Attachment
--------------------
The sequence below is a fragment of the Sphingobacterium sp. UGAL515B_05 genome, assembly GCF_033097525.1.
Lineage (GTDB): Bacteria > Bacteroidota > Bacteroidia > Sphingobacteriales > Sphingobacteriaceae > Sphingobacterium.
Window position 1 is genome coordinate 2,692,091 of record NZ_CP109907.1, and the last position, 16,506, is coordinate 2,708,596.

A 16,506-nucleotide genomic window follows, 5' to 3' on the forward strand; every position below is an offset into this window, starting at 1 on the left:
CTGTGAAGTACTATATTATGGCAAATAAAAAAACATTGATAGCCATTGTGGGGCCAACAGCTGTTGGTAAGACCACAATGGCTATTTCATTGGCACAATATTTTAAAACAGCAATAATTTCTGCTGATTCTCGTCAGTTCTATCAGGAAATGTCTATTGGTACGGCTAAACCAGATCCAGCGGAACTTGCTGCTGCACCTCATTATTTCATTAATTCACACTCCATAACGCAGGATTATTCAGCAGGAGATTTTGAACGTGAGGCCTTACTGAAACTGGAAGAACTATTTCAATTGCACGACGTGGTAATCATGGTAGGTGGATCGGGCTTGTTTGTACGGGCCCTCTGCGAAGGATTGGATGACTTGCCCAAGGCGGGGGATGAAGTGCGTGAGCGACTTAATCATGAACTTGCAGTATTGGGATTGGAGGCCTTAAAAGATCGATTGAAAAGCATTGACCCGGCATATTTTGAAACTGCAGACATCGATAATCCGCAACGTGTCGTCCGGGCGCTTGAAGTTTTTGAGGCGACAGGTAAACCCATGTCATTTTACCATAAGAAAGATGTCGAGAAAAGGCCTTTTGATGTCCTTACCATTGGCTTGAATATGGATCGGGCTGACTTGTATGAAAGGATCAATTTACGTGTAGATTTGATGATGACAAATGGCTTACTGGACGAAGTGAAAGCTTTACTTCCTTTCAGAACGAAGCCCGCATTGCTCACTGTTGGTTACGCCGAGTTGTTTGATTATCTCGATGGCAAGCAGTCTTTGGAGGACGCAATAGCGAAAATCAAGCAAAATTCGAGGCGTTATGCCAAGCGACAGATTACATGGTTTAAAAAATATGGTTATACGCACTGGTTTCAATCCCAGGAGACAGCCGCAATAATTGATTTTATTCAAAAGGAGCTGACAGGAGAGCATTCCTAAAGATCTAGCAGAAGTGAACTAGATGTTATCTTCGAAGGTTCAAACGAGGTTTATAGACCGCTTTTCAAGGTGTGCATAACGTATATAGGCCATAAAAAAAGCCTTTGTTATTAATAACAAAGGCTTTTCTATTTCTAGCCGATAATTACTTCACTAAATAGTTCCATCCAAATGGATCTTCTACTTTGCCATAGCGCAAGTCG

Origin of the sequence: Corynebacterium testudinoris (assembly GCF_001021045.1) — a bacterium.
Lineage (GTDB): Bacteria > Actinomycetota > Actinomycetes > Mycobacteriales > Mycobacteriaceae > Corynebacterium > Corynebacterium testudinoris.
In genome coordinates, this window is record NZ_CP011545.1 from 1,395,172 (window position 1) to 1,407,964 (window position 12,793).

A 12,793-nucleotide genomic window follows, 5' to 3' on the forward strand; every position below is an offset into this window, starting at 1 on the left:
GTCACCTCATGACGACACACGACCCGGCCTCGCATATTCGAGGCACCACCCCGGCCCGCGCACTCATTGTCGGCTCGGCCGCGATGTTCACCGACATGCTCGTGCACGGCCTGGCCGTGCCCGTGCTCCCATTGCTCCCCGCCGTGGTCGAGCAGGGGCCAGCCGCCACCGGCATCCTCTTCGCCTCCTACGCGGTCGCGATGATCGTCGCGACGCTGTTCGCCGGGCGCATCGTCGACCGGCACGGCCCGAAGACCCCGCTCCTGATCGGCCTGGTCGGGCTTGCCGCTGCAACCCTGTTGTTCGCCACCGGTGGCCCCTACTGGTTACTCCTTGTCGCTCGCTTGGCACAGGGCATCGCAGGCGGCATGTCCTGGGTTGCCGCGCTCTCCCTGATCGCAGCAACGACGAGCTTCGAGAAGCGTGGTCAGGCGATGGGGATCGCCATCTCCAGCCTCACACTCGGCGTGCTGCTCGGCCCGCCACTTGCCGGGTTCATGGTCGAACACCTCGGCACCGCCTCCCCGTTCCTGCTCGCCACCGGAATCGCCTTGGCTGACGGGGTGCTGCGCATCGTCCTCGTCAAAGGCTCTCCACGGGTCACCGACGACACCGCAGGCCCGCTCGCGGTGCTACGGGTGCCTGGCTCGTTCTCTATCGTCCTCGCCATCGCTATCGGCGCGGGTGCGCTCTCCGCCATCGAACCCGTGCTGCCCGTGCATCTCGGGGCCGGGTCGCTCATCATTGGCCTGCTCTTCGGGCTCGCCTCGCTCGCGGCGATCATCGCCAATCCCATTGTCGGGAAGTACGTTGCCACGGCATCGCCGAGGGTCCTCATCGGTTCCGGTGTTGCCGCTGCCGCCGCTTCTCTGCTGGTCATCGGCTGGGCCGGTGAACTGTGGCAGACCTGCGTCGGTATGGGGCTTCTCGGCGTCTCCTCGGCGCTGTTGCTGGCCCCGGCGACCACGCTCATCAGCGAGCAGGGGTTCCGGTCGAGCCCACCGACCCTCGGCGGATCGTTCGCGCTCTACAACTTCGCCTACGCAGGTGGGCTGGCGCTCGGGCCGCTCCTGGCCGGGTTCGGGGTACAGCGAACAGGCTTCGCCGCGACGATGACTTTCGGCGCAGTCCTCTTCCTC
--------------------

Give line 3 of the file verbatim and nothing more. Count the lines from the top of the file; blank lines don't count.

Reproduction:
Window position 1 is genome coordinate 2,692,091 of record NZ_CP109907.1, and the last position, 16,506, is coordinate 2,708,596.